But the definition of inflation that was presented in Part 4 of this series did not rely on measuring the average cost of goods. Instead, inflation was defined as the increase in the supply of money. Conversely, deflation was not defined as decreasing prices, but rather the decrease in the supply of money.

But even though inflation and deflation are not the same thing as rising and falling prices, there is a relationship among them. When the money supply increases, assuming the amount of goods and services in the economy remain the same, prices go up. Conversely, when the money supply falls, prices go down. As Peter Schiff puts it, “The money supply expands and contracts. Prices go up and down. Inflation and price increases are not the same thing. One is cause. The other is effect” (Crash Proof, 69).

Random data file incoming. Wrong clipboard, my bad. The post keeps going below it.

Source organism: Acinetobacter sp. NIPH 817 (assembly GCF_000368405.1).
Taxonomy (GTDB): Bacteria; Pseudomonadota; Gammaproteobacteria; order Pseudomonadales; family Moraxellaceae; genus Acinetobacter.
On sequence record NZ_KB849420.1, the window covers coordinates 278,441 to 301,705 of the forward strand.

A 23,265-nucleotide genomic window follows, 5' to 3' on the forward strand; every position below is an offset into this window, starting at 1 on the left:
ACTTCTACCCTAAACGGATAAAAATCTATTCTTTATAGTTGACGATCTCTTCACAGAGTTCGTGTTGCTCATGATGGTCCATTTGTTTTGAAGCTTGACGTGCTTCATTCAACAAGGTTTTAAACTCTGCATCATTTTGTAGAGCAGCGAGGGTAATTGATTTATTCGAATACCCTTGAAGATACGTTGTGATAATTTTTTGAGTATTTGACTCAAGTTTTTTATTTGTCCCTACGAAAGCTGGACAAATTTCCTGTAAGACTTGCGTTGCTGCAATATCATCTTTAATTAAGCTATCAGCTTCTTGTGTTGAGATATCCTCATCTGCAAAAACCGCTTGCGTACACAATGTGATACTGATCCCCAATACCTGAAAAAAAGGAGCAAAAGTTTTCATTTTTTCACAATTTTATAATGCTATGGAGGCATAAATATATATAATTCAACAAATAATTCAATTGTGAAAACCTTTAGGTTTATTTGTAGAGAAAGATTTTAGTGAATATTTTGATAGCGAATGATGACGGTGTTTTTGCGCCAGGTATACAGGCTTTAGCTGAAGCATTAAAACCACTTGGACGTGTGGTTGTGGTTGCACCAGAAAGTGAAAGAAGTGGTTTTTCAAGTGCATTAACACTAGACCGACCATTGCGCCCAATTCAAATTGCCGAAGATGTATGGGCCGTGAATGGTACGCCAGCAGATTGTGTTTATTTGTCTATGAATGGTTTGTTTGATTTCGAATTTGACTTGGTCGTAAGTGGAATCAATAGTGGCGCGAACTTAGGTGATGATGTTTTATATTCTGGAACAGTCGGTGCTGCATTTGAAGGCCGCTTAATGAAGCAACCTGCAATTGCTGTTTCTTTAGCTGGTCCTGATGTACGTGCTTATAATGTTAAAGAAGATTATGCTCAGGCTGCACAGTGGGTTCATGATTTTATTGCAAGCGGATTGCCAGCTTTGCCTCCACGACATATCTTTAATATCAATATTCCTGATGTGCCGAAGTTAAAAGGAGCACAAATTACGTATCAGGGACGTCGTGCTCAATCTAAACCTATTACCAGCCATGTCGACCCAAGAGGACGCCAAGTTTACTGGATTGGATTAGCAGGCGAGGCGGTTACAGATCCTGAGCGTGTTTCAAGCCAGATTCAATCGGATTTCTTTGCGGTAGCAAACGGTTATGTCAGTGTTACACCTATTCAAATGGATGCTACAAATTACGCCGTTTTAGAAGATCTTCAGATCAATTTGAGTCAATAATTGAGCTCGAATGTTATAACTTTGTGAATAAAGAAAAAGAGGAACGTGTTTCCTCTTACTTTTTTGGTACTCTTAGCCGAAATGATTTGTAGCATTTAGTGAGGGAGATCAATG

Now you may be asking yourself why I bother to define inflation as I do. Isn’t the common definition of inflation good enough as long as we all agree that inflation is rising prices? Why confuse things be bringing in the concept of money supply?

The best argument for defining inflation as the increase in the supply of money is that it clearly identifies the cause of rising prices: central banks creating too much money, usually in response to governments spending too much money.

If we are satisfied with the usual definition of inflation, government officials can easily fool us into thinking that prices are going up for reasons that have nothing to do with their own policies. Bad weather, profiteering by greedy speculators and lack of sufficient governmental regulations are common scapegoats for rising prices, even though prodigal politicians and the central bankers that fund their wasteful spending are the real culprits.

(more…)

Read Full Post »

Older Posts »

%d bloggers like this: